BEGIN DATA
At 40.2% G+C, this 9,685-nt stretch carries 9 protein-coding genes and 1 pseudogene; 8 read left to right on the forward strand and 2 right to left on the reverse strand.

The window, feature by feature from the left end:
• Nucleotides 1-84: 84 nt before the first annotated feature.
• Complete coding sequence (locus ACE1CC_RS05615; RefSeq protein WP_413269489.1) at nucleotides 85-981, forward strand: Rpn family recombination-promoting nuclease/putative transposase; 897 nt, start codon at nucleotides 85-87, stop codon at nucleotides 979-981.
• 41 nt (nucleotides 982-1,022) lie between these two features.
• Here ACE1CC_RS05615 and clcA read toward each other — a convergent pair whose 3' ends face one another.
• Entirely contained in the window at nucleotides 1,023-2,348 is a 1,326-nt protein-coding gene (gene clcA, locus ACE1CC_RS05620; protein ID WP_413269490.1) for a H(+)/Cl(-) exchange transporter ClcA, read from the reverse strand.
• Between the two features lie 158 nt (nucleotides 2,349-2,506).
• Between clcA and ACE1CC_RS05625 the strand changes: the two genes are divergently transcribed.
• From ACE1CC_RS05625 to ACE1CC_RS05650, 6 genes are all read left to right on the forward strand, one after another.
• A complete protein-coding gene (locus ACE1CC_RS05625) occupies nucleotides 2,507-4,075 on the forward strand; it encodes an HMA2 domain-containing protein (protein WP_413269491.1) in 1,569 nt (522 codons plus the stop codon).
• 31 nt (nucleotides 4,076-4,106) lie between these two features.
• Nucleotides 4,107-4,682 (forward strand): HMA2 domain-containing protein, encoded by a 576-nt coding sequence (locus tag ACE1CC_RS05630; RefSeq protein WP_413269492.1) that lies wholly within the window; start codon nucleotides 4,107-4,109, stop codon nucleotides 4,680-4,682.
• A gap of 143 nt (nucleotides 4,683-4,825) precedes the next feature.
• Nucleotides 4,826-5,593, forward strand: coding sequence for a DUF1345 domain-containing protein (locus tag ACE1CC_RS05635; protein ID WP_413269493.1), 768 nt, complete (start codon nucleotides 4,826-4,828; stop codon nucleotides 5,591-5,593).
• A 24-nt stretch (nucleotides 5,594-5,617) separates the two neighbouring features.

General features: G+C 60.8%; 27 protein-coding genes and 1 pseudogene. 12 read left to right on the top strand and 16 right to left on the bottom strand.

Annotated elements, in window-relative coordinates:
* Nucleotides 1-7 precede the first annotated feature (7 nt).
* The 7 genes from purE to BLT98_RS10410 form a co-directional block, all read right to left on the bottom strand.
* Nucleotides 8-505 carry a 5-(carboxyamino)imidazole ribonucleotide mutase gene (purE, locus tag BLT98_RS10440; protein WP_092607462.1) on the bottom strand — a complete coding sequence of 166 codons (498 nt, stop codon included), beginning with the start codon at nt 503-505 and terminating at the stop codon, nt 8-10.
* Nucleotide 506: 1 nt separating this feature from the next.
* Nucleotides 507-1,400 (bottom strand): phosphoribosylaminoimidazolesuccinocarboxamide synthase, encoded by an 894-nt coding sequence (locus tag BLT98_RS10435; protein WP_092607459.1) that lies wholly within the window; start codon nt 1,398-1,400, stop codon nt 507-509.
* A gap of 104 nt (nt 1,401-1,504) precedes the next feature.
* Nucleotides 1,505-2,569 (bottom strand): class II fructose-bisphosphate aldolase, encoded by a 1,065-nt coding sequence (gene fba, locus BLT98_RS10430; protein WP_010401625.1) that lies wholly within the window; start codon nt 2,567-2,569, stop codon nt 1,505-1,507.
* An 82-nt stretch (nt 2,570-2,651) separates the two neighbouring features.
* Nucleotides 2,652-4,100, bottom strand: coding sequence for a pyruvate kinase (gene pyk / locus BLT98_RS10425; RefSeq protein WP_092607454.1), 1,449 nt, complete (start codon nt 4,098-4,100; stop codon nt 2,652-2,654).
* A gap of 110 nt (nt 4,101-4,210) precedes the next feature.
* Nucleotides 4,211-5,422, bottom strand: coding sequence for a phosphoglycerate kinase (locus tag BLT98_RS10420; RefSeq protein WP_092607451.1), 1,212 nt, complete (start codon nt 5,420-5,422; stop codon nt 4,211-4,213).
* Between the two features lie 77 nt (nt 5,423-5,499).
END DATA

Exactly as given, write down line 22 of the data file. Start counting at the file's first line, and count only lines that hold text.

* Nucleotide 506: 1 nt separating this feature from the next.